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British PM unveils tough anti-riot measures

12 august 2011, 17:56
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Prime Minister David Cameron (C) visits the West Midlands Police Events Control Suite following another night of rioting on August 10, 2011 in Birmingham. ©AFP
Prime Minister David Cameron (C) visits the West Midlands Police Events Control Suite following another night of rioting on August 10, 2011 in Birmingham. ©AFP
British Prime Minister David Cameron has unveiled measures to end the country's worst riots in decades, and admitted the army could be called in to quell the violence which claimed its fifth fatality on Friday, AFP reports.

As a police crackdown and heavy rain prevented a fifth night of chaos, Cameron told an emergency session of parliament he would give police extra powers including the ability to order youths to remove face coverings.

London police announced Friday that 68-year-old Richard Mannington Bowes had died in hospital after he was attacked while trying to deter looters in the west London district of Ealing on Monday.

Cameron said that a year before London hosts the 2012 Olympics, Britain needed to show a more positive face to the world after the riots in which dozens of buildings have been torched.

"We will not stop until this mindless violence and thuggery is defeated and law and order is fully restored on all our streets," he told lawmakers.

"We need to show the world, which has looked on frankly appalled, that the perpetrators of the violence we have seen on our streets are not in any way representative of our country -- nor of our young people."

Anyone whose property was damaged will be compensated, Cameron added.

Britain is still reeling after four of the worst nights of rioting for decades, which started in London then spread to other English cities including Manchester and Birmingham.

The riots started on Saturday, sparked by anger over the shooting by police of a 29-year-old man, Mark Duggan, in the deprived north London district of Tottenham.

Cameron, who cut short his holiday to deal with the crisis, said initially that "simply far too few police were deployed onto the streets".

Police had treated it as a public order situation instead of criminality, he said.

But he disclosed for the first time that he and senior security officials had discussed calling out the military to help, and said they were examining the possibility that curfews could be used to curb future violence.

"It is my responsibility to make sure that every contingency is looked at -- including whether there are tasks that the army could undertake that would free up more police for the front line," he said.

Those included "some simple guarding tasks" but he added this was "not for today, it is not even for tomorrow, it is just so you have contingency plans in case it becomes necessary".

He reiterated that police had been given powers to use water cannon and plastic bullets, and also suggested they use technology to control future unrest, by stopping rioters using Twitter, Facebook or BlackBerry Messenger to organise themselves.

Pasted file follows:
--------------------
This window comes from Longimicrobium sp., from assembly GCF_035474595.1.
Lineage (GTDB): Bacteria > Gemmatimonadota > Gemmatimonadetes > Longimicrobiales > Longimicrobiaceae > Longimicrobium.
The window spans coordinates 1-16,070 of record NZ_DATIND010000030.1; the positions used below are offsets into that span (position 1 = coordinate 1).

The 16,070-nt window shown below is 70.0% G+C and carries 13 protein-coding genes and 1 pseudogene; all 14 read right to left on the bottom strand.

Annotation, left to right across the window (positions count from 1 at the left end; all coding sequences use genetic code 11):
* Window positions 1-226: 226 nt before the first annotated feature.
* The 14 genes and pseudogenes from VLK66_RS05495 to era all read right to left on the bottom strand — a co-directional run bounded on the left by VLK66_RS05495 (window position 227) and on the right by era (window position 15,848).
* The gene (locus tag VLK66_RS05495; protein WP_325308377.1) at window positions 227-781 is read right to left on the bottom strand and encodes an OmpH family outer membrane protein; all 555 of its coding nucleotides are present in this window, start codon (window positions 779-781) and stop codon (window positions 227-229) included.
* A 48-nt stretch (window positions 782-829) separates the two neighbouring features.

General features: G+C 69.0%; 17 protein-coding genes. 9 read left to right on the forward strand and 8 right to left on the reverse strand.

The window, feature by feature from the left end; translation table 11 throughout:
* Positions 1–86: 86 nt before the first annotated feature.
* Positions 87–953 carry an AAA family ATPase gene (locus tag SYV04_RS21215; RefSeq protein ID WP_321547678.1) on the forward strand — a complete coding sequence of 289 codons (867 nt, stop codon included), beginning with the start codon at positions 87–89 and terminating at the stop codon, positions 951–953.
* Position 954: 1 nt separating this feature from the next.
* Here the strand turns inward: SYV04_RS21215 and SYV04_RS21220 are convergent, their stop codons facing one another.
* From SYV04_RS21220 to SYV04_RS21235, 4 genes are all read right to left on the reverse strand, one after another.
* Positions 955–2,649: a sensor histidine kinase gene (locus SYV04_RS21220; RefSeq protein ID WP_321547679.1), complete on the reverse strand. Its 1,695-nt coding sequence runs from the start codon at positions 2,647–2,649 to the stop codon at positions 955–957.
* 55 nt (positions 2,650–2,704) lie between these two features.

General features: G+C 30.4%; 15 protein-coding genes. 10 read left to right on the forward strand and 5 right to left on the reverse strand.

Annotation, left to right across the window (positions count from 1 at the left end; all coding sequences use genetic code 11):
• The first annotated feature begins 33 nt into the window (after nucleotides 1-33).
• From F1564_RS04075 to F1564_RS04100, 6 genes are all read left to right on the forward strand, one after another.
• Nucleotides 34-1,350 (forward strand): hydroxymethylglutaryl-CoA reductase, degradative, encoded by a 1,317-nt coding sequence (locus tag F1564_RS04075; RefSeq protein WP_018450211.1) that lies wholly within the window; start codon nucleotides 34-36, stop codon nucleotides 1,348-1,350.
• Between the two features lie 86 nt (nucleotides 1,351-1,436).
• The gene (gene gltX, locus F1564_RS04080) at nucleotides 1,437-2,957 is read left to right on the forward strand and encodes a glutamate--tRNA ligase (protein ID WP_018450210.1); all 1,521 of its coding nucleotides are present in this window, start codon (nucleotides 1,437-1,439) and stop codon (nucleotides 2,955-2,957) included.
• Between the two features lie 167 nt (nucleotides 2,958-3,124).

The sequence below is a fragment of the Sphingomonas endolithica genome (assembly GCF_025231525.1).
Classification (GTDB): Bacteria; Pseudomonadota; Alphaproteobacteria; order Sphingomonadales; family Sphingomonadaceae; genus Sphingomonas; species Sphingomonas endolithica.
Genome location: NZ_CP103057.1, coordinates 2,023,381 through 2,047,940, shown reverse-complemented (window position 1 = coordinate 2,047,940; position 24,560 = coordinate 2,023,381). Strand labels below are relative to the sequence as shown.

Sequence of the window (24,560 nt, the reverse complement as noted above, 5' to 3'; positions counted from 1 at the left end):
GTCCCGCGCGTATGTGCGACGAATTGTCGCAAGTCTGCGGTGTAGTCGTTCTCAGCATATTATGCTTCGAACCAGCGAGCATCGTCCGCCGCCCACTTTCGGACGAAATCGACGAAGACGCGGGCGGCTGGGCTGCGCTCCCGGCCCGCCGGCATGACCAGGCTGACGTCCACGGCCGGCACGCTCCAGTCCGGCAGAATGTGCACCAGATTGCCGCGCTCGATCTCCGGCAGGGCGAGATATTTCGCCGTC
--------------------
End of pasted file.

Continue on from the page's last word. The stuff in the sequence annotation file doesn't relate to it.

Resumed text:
Cameron, whose Conservative-led coalition government is bringing in tough spending cuts, also dismissed claims that poverty had contributed to the unrest, saying it was "not about politics or protest, it is about theft".

He said there was evidence that "street gangs" had coordinated attacks on police and looting, adding that he wanted Britain to follow the record of US cities like Boston in tackling gang violence.

Police started raiding addresses in London on Thursday to arrest people involved in the violence.

Courts meanwhile stayed open overnight to deal with a backlog of more than 1,200 people arrested during the riots. Several people received jail sentences on Thursday while others were bailed.

Those facing judges have included an 11-year-old girl who admitted criminal damage in the central English city of Nottingham, a 17-year-old dancer, a chef, a teaching assistant, an opera steward and an army recruit.

In Birmingham, the father of one of three Muslim Asian men who died in a hit-and-run incident emerged as a heroic figure for his impassioned calls for peace despite the spectre of inter-racial tensions.

Tariq Jahan, whose 21-year-old son Haroon Jahan was one of those killed, was featured on the front page of several newspapers addressing an angry crowd and urging them not to take revenge.

"I lost my son. Blacks, Asians, whites -- we all live in the same community. Why do we have to kill one another? Why are we doing this? Step forward if you want to lose your sons. Otherwise, calm down and go home -- please," he said.

Police on Thursday arrested three suspects aged 16, 17 and 26 following the incident while a 32-year-old man arrested on suspicion of murder on Wednesday was bailed.

Meanwhile Malaysian student Asyraf Haziq Rosli, 20, who was mugged during the riots by a group of youths who pretended to help him after he suffered a broken jaw, left hospital in London on Thursday.

Footage of his ordeal has been watched by thousands of people on the Internet.

Scotland Yard are making Rosli's case a priority because the video of his attack has come to epitomise the violence for many people, one officer said.

The English Premier League said Tottenham's opening match of the season against Everton had been postponed because of the violence but that so far the nine other fixtures due to take place this weekend would go ahead as planned.


By Danny Kemp

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